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The interaction between brown bears (Ursus arctos) and Pacific salmon (Oncorhynchus spp.) is important to the population dynamics of both species and a celebrated example of consumer‐mediated nutrient transport. Yet, much of the site‐specific information we have about the bears in this relationship comes from observations at a few highly visible but unrepresentative locations and a small number of radio‐telemetry studies. Consequently, our understanding of brown bear abundance and behavior at more cryptic locations where they commonly feed on salmon, including small spawning streams, remains limited. We employed a noninvasive genetic approach (barbed wire hair snares) over four summers (2012–2015) to document patterns of brown bear abundance and movement among six spawning streams for sockeye salmon, O. nerka, in southwestern Alaska. The streams were grouped into two trios on opposite sides of Lake Aleknagik. Thus, we predicted that most bears would forage within only one trio during the spawning season because of the energetic costs associated with swimming between them or traveling around the lake and show fidelity to particular trios across years because of the benefits of familiarity with local salmon dynamics and stream characteristics. Huggins closed‐capture models based on encounter histories from genotyped hair samples revealed that as many as 41 individuals visited single streams during the annual 6‐week sampling season. Bears also moved freely among trios of streams but rarely moved between these putative foraging neighborhoods, either during or between years. By implication, even small salmon spawning streams can serve as important resources for brown bears, and consistent use of stream neighborhoods by certain bears may play an important role in spatially structuring coastal bear populations. Our findings also underscore the efficacy of noninvasive hair snagging and genetic analysis for examining bear abundance and movements at relatively fine spatial and temporal scales.
... Direct observation is one way to measure encounter and handling times of prey (Stirling 1974;Klinka and Reimchen 2002). For example, observers can follow predators in the field to document the time between predation events (Miller et al. 2013). ...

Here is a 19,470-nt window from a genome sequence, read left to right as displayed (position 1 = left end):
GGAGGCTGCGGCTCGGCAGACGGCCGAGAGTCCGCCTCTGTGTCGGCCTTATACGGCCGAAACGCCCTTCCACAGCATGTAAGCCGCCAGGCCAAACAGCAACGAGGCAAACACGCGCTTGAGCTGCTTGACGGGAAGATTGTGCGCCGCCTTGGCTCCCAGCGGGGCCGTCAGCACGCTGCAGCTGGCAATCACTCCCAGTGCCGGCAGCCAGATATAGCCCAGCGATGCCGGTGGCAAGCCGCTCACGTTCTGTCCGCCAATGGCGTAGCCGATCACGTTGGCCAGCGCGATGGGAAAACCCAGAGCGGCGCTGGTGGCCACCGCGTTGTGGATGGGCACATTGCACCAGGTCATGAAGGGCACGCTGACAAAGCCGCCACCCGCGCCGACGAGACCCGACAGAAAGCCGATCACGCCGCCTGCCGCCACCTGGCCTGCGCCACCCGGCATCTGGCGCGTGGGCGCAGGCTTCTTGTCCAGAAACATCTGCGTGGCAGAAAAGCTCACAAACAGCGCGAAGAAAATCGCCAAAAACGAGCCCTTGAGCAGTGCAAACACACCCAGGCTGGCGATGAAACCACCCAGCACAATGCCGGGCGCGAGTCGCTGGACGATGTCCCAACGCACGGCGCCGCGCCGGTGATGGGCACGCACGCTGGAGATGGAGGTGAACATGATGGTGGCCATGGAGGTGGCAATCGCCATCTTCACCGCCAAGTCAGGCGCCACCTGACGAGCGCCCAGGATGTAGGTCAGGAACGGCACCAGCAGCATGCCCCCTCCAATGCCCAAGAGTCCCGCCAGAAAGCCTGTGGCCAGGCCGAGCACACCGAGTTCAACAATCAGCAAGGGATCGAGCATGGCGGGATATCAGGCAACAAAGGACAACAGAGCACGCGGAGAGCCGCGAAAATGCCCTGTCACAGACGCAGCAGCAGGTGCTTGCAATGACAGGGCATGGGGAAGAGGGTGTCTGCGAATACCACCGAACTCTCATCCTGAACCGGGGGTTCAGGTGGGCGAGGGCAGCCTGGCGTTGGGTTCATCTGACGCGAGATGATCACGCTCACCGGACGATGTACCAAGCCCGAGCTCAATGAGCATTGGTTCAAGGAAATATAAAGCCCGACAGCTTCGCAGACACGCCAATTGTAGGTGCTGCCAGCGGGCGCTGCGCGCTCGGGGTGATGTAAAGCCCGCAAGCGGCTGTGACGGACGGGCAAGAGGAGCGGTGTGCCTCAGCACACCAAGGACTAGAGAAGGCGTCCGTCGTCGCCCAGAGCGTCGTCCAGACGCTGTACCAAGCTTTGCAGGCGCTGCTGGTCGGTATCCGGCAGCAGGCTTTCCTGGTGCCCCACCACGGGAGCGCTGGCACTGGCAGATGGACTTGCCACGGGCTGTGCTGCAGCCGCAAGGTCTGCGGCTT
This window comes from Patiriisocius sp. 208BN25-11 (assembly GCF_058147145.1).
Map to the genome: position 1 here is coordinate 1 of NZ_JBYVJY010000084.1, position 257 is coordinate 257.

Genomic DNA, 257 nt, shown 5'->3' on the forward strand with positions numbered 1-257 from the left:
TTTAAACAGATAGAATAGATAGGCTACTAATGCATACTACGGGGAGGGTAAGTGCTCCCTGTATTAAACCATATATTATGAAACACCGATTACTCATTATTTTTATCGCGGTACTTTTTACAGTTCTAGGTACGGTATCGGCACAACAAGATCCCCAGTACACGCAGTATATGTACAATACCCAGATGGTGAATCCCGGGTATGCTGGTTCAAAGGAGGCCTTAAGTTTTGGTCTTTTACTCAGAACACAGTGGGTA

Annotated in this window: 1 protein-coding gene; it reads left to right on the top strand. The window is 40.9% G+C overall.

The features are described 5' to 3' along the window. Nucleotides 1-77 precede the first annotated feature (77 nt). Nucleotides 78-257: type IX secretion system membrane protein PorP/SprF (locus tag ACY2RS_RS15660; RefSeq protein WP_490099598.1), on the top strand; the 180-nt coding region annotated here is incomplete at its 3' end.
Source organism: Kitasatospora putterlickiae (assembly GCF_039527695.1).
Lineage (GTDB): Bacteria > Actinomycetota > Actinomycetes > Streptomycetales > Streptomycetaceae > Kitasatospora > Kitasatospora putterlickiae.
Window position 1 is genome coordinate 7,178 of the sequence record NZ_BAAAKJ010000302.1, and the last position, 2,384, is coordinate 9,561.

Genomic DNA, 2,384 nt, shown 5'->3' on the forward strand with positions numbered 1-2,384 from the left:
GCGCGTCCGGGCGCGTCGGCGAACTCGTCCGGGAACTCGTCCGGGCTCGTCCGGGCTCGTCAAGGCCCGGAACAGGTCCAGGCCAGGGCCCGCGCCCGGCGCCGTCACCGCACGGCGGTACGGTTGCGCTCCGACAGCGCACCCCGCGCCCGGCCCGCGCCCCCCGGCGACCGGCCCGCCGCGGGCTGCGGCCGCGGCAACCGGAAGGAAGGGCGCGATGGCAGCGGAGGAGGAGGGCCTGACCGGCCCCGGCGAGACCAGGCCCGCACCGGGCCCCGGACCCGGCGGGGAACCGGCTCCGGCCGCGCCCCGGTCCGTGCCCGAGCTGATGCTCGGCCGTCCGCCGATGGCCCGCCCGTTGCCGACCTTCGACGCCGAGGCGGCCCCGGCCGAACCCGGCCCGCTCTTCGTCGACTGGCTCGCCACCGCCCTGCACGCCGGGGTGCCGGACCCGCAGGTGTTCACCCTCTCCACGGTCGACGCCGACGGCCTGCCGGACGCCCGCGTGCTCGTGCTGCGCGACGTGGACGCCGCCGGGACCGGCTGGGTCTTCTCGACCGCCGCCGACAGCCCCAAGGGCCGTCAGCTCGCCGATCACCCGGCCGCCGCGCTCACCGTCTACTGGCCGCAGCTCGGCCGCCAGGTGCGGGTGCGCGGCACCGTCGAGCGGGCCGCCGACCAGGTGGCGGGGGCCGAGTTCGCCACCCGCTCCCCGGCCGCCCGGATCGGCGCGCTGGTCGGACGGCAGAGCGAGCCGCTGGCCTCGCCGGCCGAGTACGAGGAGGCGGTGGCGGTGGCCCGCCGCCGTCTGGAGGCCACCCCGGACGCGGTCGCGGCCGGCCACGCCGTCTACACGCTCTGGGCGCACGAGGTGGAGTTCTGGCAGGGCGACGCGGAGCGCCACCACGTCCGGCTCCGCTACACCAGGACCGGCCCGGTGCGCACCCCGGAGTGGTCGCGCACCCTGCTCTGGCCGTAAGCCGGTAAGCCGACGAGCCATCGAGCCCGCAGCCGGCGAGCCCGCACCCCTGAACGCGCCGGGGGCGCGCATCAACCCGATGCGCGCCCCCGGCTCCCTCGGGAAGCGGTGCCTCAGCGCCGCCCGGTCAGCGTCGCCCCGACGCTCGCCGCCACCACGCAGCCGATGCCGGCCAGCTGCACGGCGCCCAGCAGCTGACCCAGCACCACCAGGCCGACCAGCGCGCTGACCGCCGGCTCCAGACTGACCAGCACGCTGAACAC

Article
The foraging patterns and behaviors of predators can be discerned using GPS data. We used GPS data to investigate the temporal patterns of wolverine (Gulo gulo luscus) foraging on large prey in northern Alberta. We built a predictive model of wolverine large-prey events (beaver predation or ungulate scavenging) based on the spatial and temporal patterns of wolverine GPS data at foraging sites we visited in the field in winter. We used this model to predict large-prey events throughout our entire wolverine GPS dataset in winter and summer. We then evaluated how variables related to prey availability, seasonality, competition, and territoriality affected wolverine encounter time, residency time, and return time at predicted large-prey events. We found that wolverines encountered large prey more often in the spring when there is increased beaver and ungulate availability. The total time that wolverines spent at large-prey events was greater in winter (3.11 days [95th percentile = 2.62-3.63 days]) than summer (2.08 days [95th percentile = 1.70-2.51 days]), potentially because prey availability is limited in winter or prey is easier to capture in summer. Wolverines partitioned the total time at events into multiple visits, reducing their residency time and increasing their return time with each revisit, indicating biomass decline through time. The time between visits in winter (10.12 days [95th percentile = 7.99-12.56 days]) and summer (8.39 days [95th percentile = 7.18-9.74 days]) suggests wolverines might be patrolling their home range. We also found that wolverine residency time decreased and return time increased when there were other large-prey events available. Moreover, wolverine residency time at events increased when other wolverines were in the area. Our results suggest that large-prey events are important to the energy balance of wolverines and that wolverine foraging behavior is dynamic in response to environmental change.
... Due to this flexibility, species that subsist in variable systems can achieve greater population densities across a larger geographic range (Hutchinson 1957). Ecological plasticity within a population can be attributed to variations in abiotic factors (Hiesey 1953;Cook and Johnson 1968), interspecific and intraspecific competition (Marshall and Jain 1969;Relyea 2001), and dominance hierarchies (Klinka and Reimchen 2002). One of the most common manifestations of ecological flexibility is through behavior (Gordon 1991). ...
Article